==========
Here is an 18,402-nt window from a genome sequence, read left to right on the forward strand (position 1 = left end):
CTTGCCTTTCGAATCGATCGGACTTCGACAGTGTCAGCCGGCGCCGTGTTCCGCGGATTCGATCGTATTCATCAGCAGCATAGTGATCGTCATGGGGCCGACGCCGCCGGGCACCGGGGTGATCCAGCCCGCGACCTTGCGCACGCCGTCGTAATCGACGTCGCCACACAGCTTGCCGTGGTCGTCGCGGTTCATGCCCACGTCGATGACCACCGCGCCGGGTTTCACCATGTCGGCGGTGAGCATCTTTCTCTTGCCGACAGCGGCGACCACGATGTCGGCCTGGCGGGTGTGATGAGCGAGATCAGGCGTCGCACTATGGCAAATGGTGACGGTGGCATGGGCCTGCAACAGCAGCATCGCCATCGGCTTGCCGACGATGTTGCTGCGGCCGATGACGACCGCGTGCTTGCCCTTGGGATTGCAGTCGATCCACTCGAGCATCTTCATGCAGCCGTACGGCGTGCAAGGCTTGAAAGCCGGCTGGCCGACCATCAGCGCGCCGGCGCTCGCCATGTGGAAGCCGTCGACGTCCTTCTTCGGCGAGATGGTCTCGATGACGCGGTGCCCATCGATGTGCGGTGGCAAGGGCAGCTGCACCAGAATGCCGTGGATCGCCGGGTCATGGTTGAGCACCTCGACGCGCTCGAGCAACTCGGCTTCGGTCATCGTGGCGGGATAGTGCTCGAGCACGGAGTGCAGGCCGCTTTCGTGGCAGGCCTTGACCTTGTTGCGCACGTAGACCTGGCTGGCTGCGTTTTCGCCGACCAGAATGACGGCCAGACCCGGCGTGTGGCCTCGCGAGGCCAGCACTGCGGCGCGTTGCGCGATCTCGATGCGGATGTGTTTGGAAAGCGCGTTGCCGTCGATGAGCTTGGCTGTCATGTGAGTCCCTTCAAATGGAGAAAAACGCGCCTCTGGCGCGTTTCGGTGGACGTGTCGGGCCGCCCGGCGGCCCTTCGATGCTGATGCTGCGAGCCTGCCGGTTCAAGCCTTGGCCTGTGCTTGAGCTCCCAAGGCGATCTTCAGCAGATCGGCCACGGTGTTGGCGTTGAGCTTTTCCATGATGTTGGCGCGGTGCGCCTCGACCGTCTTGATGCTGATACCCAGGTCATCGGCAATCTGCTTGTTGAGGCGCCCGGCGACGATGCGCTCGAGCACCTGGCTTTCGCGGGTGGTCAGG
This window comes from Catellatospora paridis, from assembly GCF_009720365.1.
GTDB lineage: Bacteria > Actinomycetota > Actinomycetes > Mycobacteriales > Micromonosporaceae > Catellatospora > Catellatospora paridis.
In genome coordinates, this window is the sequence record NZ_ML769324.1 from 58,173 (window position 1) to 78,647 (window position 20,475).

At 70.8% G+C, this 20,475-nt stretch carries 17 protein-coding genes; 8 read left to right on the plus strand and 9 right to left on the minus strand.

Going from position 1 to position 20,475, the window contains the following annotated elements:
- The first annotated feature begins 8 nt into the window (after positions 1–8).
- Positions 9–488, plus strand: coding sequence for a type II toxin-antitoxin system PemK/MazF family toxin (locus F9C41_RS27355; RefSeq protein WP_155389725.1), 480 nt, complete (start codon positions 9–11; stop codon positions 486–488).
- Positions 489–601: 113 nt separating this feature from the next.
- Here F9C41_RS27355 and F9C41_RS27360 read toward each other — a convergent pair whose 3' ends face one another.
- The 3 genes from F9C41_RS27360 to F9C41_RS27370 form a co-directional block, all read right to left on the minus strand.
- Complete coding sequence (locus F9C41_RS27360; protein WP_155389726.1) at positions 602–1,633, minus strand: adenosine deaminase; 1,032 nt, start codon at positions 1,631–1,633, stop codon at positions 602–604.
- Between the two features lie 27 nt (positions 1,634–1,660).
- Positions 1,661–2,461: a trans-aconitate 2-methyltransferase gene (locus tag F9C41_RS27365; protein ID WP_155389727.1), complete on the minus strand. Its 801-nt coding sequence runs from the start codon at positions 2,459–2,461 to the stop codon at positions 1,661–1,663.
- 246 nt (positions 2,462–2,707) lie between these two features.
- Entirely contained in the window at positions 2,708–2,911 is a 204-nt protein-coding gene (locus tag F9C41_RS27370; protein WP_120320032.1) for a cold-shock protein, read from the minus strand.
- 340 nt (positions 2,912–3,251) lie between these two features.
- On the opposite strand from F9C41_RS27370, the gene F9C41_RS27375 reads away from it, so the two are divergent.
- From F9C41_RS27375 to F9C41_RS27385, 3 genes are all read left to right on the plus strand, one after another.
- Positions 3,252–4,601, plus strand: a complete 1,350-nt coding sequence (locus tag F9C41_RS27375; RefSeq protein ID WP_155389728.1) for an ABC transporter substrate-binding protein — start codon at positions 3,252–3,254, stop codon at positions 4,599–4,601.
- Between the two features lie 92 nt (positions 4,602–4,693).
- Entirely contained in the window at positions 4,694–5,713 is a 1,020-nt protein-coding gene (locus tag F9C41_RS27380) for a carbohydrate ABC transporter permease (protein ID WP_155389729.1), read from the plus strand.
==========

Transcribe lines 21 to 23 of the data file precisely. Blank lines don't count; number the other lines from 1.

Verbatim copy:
- Positions 3,252–4,601, plus strand: a complete 1,350-nt coding sequence (locus tag F9C41_RS27375; RefSeq protein ID WP_155389728.1) for an ABC transporter substrate-binding protein — start codon at positions 3,252–3,254, stop codon at positions 4,599–4,601.
- Between the two features lie 92 nt (positions 4,602–4,693).
- Entirely contained in the window at positions 4,694–5,713 is a 1,020-nt protein-coding gene (locus tag F9C41_RS27380) for a carbohydrate ABC transporter permease (protein ID WP_155389729.1), read from the plus strand.